Carlyle at His Zenith (1848-53)

By David Alec Wilson | Go to book overview

XII
EMERSON IN LONDON (1848)

EMERSON went over to Paris to see a revolution in the making. But early in June "the seraphic man" returned to London to lecture, by special request, to the gentry in Portman Square, and to the middle class in Exeter Hall.1

Carlyle attended, of course; and 'very soon after the delivery of the first lecture' took Espinasse with him on a visit of congratulation, which was 'embarrassing. He could get out little more than that the lecture was "very Emersonian." Then the subject was swiftly dismissed' and they talked of a common friend, and ' Carlyle laid it down as a fact that a long upper lip denoted "a certain resonance to the noble,"' which Espinasse noted as edifying, but women of sense laughed at, saying they wondered he did not postulate a moustache as well, seeing his wife had both. There is something likeable in the sage's absurdity.

He went to all the lectures, and 'elsewhere than in Emerson's presence,' according to Espinasse, called them "moonshine," and then again, "intellectual sonatas." He told Espinasse that "the high people" complained that Emerson "had little to say to them"; and it was true that Emerson usually sat silent at the London dinner-tables. Which may be why Carlyle declared he was '"a beautiful figure among those talking Yankees," and the ideal of an American gentleman.'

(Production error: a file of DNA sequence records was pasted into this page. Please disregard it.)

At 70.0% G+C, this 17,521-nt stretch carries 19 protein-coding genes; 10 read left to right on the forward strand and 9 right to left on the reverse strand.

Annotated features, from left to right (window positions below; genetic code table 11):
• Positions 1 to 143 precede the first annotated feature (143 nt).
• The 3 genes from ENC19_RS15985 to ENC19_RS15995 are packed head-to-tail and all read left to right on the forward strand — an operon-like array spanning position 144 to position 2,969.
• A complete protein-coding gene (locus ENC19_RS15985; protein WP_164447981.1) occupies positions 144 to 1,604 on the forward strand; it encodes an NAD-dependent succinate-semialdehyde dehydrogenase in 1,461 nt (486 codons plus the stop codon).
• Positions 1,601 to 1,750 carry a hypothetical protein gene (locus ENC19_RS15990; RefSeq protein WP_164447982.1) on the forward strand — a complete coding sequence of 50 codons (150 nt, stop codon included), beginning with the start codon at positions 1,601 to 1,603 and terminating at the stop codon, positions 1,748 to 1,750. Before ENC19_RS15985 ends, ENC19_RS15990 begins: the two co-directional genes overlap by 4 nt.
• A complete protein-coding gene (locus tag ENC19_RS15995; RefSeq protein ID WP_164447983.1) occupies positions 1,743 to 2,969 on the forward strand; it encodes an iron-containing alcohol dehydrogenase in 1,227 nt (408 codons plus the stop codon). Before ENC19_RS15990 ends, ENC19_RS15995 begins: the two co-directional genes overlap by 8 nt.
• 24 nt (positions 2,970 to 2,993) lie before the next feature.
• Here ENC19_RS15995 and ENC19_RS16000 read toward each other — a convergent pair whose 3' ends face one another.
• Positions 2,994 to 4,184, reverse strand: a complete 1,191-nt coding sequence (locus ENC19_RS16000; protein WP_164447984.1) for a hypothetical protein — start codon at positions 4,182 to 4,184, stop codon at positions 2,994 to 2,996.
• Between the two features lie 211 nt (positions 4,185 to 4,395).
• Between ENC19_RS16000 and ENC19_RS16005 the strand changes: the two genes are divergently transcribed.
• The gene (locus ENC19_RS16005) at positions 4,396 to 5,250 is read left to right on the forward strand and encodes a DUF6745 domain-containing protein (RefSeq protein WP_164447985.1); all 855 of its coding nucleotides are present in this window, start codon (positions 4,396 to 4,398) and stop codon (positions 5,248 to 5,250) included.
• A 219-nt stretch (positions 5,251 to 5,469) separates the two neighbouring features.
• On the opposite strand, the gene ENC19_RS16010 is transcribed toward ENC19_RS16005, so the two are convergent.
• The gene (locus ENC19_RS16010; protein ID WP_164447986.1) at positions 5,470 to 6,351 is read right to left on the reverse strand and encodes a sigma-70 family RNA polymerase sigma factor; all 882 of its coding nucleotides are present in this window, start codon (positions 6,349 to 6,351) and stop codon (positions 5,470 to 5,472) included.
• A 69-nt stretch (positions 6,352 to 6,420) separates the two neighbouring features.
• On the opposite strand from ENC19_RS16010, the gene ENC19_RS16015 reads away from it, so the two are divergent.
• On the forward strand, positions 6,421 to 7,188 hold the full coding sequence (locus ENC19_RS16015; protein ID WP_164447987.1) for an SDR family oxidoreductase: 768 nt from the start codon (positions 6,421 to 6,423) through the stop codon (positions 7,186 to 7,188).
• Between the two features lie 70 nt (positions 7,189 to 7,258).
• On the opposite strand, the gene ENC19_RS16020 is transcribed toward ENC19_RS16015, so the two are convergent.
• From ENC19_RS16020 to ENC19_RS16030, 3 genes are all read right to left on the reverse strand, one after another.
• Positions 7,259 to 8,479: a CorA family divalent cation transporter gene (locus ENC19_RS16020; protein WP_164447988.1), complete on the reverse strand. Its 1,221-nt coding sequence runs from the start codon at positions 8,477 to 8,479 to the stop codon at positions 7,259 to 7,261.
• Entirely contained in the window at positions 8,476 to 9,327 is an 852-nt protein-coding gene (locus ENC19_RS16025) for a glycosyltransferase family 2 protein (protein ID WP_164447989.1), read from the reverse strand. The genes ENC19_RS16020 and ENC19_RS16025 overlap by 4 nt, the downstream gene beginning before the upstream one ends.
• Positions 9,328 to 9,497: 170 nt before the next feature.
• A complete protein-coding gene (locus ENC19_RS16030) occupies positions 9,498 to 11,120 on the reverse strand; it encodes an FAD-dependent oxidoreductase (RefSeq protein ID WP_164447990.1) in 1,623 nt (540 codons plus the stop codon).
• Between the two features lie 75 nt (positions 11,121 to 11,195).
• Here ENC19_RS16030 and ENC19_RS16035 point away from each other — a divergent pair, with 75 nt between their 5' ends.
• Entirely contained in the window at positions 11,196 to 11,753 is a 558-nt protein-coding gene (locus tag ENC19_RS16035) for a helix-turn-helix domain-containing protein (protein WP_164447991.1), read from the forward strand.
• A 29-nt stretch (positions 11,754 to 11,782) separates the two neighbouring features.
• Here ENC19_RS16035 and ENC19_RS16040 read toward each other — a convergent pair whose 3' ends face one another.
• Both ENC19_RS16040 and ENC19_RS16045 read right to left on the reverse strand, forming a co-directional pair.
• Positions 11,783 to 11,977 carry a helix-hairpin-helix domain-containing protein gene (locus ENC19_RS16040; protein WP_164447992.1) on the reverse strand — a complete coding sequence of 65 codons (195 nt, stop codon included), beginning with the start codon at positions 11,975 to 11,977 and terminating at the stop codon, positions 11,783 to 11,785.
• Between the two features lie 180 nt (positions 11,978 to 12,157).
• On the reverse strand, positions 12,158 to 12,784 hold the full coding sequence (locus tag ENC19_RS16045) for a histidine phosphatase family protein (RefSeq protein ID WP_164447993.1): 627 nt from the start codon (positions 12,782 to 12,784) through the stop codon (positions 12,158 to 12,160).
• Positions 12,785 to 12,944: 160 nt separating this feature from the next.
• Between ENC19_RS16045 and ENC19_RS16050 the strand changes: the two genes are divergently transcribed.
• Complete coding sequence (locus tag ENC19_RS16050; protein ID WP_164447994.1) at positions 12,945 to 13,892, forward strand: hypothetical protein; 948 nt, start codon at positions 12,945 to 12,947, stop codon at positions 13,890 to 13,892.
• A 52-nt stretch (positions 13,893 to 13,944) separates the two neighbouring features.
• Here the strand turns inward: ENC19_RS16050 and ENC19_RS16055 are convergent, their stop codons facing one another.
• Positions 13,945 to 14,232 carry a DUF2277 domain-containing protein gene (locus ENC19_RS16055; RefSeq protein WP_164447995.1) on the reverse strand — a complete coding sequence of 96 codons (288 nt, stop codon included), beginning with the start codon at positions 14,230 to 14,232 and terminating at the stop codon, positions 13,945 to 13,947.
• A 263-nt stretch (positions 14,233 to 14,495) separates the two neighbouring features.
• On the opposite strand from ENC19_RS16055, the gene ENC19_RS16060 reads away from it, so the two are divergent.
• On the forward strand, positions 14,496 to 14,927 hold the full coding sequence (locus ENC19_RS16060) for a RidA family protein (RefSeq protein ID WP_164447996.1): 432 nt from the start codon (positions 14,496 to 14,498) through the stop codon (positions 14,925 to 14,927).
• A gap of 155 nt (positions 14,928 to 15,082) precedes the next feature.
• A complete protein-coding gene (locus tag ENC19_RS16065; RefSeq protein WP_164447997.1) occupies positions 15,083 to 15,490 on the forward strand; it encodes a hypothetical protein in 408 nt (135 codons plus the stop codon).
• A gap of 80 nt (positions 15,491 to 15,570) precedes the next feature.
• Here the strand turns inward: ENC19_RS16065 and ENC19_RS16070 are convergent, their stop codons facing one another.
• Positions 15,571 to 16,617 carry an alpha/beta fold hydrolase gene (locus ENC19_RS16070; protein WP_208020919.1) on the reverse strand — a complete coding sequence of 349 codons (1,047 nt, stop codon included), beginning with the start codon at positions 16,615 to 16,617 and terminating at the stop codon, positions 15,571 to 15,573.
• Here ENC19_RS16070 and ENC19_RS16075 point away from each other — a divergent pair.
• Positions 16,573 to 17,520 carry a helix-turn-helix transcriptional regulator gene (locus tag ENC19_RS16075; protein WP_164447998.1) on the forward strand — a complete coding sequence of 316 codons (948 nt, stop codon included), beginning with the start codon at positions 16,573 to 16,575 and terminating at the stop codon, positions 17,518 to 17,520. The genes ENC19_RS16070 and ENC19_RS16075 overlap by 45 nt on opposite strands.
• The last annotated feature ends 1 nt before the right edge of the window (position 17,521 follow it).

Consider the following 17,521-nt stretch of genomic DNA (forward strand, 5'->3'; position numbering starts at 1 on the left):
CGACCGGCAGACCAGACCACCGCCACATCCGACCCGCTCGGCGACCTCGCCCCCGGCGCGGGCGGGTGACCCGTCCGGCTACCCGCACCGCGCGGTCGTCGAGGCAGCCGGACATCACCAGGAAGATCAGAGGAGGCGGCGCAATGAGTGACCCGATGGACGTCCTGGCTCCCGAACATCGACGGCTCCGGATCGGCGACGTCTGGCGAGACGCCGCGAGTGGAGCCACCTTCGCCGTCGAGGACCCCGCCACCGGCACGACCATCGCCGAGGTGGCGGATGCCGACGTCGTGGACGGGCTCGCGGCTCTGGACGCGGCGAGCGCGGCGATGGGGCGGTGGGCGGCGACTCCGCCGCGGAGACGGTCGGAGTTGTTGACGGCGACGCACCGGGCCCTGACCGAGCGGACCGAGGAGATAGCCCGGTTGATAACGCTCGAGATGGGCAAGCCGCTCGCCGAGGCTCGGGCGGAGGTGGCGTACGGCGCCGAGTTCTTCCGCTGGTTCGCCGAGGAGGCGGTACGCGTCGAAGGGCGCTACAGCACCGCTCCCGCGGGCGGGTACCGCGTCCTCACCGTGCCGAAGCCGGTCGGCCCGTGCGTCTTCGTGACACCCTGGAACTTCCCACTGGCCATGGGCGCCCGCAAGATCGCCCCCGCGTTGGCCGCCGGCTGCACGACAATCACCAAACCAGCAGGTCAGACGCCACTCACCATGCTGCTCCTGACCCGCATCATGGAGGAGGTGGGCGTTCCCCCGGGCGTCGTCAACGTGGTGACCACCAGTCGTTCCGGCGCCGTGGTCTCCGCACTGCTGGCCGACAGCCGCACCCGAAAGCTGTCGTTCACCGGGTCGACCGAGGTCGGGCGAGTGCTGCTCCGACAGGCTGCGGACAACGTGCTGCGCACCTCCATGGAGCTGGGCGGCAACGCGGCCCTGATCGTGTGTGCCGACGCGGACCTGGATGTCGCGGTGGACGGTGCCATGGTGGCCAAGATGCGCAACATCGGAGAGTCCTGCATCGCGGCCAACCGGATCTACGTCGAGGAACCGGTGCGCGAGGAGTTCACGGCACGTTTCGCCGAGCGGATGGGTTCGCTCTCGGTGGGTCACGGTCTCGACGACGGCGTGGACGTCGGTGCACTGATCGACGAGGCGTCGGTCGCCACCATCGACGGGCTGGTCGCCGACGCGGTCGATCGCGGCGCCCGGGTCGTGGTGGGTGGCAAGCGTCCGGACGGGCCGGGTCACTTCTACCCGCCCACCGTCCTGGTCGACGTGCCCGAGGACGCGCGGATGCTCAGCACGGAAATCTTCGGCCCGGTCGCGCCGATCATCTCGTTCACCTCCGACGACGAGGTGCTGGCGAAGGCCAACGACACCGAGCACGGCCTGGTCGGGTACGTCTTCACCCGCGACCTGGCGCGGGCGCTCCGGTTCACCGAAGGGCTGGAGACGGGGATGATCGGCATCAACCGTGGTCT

In private conversation while the lectures were in progress, Carlyle told Emerson the audience "was partly new at every lecture."2Carlyle had so much to say about the evil times that Emerson at first supposed he meant to start a newspaper, and he was thinking of that; but also of

____________________
1
Literary Recollections, by F. Espinasse, pp. 160, 165; and the John Forster Collection, South Kensington Museum, for the special request, signed by T. C., Charles Dickens, Bulwer-Lytton, etc.
2
R. W. Emerson, by J. E. Cabot, II, pp. 165-8, 170, 180, etc.

-41-

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